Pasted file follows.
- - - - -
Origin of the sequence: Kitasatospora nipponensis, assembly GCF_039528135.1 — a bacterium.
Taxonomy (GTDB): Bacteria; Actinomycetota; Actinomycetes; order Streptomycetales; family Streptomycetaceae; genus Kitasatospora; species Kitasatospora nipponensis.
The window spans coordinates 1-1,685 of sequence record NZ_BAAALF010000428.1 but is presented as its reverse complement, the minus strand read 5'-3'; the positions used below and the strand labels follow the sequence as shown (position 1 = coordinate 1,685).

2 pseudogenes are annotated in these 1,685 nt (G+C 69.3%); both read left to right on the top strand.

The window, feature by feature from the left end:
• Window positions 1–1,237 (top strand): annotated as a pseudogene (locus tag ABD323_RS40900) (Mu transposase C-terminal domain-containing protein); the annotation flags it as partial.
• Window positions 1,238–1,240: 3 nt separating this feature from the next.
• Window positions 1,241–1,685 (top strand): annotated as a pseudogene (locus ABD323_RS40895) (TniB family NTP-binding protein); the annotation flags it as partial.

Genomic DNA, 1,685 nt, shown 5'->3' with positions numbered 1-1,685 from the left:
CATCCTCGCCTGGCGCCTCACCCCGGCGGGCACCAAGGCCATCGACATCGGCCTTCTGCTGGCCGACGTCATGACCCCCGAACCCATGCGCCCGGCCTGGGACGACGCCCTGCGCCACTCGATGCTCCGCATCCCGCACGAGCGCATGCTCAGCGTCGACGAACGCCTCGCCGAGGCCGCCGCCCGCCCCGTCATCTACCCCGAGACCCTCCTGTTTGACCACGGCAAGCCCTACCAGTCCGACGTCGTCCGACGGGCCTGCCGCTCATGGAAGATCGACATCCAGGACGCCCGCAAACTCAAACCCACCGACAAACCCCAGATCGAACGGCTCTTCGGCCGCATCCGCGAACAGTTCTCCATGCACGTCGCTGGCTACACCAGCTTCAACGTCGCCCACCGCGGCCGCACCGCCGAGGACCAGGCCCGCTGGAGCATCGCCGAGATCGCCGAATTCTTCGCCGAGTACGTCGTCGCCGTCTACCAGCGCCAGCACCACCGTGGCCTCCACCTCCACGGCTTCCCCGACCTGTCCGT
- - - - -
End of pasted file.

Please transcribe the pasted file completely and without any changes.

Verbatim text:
Origin of the sequence: Kitasatospora nipponensis, assembly GCF_039528135.1 — a bacterium.
Taxonomy (GTDB): Bacteria; Actinomycetota; Actinomycetes; order Streptomycetales; family Streptomycetaceae; genus Kitasatospora; species Kitasatospora nipponensis.
The window spans coordinates 1-1,685 of sequence record NZ_BAAALF010000428.1 but is presented as its reverse complement, the minus strand read 5'-3'; the positions used below and the strand labels follow the sequence as shown (position 1 = coordinate 1,685).

2 pseudogenes are annotated in these 1,685 nt (G+C 69.3%); both read left to right on the top strand.

The window, feature by feature from the left end:
• Window positions 1–1,237 (top strand): annotated as a pseudogene (locus tag ABD323_RS40900) (Mu transposase C-terminal domain-containing protein); the annotation flags it as partial.
• Window positions 1,238–1,240: 3 nt separating this feature from the next.
• Window positions 1,241–1,685 (top strand): annotated as a pseudogene (locus ABD323_RS40895) (TniB family NTP-binding protein); the annotation flags it as partial.

Genomic DNA, 1,685 nt, shown 5'->3' with positions numbered 1-1,685 from the left:
CATCCTCGCCTGGCGCCTCACCCCGGCGGGCACCAAGGCCATCGACATCGGCCTTCTGCTGGCCGACGTCATGACCCCCGAACCCATGCGCCCGGCCTGGGACGACGCCCTGCGCCACTCGATGCTCCGCATCCCGCACGAGCGCATGCTCAGCGTCGACGAACGCCTCGCCGAGGCCGCCGCCCGCCCCGTCATCTACCCCGAGACCCTCCTGTTTGACCACGGCAAGCCCTACCAGTCCGACGTCGTCCGACGGGCCTGCCGCTCATGGAAGATCGACATCCAGGACGCCCGCAAACTCAAACCCACCGACAAACCCCAGATCGAACGGCTCTTCGGCCGCATCCGCGAACAGTTCTCCATGCACGTCGCTGGCTACACCAGCTTCAACGTCGCCCACCGCGGCCGCACCGCCGAGGACCAGGCCCGCTGGAGCATCGCCGAGATCGCCGAATTCTTCGCCGAGTACGTCGTCGCCGTCTACCAGCGCCAGCACCACCGTGGCCTCCACCTCCACGGCTTCCCCGACCTGTCCGT